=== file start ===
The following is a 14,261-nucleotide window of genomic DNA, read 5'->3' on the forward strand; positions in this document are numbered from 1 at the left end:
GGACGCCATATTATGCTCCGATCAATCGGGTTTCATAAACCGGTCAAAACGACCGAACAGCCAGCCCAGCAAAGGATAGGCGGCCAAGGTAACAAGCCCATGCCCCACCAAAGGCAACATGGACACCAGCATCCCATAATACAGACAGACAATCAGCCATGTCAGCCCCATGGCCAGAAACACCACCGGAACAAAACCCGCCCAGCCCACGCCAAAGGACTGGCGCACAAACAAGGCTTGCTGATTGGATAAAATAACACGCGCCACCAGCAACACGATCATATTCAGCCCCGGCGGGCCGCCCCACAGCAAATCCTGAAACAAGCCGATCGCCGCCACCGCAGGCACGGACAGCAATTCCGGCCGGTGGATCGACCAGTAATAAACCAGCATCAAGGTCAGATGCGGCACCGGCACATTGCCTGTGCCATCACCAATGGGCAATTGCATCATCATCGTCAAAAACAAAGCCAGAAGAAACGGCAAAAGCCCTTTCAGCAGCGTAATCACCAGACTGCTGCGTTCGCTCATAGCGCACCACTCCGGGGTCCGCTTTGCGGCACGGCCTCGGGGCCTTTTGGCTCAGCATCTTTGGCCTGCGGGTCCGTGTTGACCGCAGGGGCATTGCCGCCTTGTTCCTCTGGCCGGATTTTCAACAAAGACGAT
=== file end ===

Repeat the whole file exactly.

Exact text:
The following is a 14,261-nucleotide window of genomic DNA, read 5'->3' on the forward strand; positions in this document are numbered from 1 at the left end:
GGACGCCATATTATGCTCCGATCAATCGGGTTTCATAAACCGGTCAAAACGACCGAACAGCCAGCCCAGCAAAGGATAGGCGGCCAAGGTAACAAGCCCATGCCCCACCAAAGGCAACATGGACACCAGCATCCCATAATACAGACAGACAATCAGCCATGTCAGCCCCATGGCCAGAAACACCACCGGAACAAAACCCGCCCAGCCCACGCCAAAGGACTGGCGCACAAACAAGGCTTGCTGATTGGATAAAATAACACGCGCCACCAGCAACACGATCATATTCAGCCCCGGCGGGCCGCCCCACAGCAAATCCTGAAACAAGCCGATCGCCGCCACCGCAGGCACGGACAGCAATTCCGGCCGGTGGATCGACCAGTAATAAACCAGCATCAAGGTCAGATGCGGCACCGGCACATTGCCTGTGCCATCACCAATGGGCAATTGCATCATCATCGTCAAAAACAAAGCCAGAAGAAACGGCAAAAGCCCTTTCAGCAGCGTAATCACCAGACTGCTGCGTTCGCTCATAGCGCACCACTCCGGGGTCCGCTTTGCGGCACGGCCTCGGGGCCTTTTGGCTCAGCATCTTTGGCCTGCGGGTCCGTGTTGACCGCAGGGGCATTGCCGCCTTGTTCCTCTGGCCGGATTTTCAACAAAGACGAT